Donald C. Fry is president and CEO of the Greater Baltimore Committee. He is a regular contributor to Center Maryland.

Recent Center Maryland columns by Donald C. Fry:

Sailabration showcased Baltimore’s ‘fun’ potential

Are Maryland’s regulatory rankings about substance or process?

Transportation budget process: a tale of backlog and irony

CSX intermodal facility: Mayor, Governor to the rescue

Cyber threat warnings offer scary scenarios

Labor Day violence frames the challenge facing new police commissioner

It’s time to seriously consider maglev in NE rail planning

Building downtown ballpark a defining moment for Baltimore

Employers: workplace skills gap driven by need for IT talent

Businesses must cultivate Baltimore’s youthful talent
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Donald C. Fry has been the president and CEO of the Greater Baltimore Committee (GBC), the central Maryland region's most prominent organization of business and civic leaders, since November 2002.

Under Don’s leadership, the GBC is recognized as a knowledgeable and highly credible business voice in the Baltimore region, Annapolis and Washington, D.C. on policy issues and competitive challenges facing Maryland. Its mission is to apply private-sector leadership to strengthening the business climate and quality of life in the region and state.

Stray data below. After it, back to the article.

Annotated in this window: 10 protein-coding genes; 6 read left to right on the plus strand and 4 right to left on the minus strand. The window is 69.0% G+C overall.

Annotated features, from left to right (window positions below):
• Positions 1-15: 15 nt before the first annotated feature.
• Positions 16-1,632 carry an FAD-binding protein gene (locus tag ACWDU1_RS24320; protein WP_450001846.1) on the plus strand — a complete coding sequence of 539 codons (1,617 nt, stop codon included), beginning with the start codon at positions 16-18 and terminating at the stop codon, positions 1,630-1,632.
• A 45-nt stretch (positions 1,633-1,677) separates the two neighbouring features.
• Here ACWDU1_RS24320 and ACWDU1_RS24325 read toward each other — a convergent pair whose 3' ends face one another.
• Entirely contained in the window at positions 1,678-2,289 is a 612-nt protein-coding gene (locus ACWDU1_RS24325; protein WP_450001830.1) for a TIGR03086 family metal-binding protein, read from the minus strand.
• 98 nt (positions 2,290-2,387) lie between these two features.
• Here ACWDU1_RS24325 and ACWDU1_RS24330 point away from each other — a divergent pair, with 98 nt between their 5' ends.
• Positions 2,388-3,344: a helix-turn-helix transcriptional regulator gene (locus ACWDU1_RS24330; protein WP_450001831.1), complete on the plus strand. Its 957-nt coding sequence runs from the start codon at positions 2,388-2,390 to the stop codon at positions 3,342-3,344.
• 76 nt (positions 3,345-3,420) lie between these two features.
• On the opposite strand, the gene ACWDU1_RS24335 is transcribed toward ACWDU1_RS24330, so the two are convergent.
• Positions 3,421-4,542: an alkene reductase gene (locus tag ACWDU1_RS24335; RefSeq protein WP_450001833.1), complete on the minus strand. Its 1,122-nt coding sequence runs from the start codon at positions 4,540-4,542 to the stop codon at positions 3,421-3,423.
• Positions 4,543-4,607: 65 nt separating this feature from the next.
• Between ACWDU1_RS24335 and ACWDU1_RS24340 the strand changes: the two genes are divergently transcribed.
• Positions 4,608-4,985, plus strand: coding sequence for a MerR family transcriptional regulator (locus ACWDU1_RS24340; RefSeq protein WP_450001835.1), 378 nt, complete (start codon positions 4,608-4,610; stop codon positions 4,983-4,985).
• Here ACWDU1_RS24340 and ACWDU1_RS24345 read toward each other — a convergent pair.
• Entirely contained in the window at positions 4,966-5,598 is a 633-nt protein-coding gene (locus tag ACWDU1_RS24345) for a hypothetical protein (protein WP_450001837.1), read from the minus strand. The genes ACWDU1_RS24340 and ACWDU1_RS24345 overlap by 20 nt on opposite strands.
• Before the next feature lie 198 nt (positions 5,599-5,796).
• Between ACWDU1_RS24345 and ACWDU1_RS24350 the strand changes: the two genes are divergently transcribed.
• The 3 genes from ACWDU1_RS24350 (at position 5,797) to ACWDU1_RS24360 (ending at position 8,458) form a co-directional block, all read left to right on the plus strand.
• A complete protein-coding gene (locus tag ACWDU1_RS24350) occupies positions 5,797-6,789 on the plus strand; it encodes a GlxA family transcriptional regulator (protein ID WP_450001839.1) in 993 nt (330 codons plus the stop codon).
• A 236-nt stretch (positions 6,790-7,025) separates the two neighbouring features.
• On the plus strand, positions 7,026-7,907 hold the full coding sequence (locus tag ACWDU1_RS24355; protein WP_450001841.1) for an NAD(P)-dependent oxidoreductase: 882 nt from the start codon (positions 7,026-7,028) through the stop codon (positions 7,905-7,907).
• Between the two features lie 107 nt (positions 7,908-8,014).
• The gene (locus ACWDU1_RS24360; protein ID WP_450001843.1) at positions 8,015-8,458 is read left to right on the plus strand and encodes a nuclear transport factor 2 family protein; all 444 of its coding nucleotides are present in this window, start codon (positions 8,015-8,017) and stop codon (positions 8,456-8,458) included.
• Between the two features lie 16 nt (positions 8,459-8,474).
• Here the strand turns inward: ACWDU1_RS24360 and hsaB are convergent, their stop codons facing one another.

Fry served as GBC executive vice president from 1999 to 2002. From 1980 to 1999 Fry was engaged in a private law practice in Harford County. During this time he also served in the Maryland General Assembly. He is one of only a handful of legislators to have served on each of the major budget committees of the General Assembly.

Serving in the Senate of Maryland from 1997 to 1998, Fry was a member of the Budget and Taxation Committee. As a member of the House of Delegates from 1991 to 1997 Fry served on the Ways and Means Committee and on the Appropriations Committee.

Fry is a 1979 graduate of the University of Baltimore School of Law. He earned a B.S. in political science from Frostburg State College.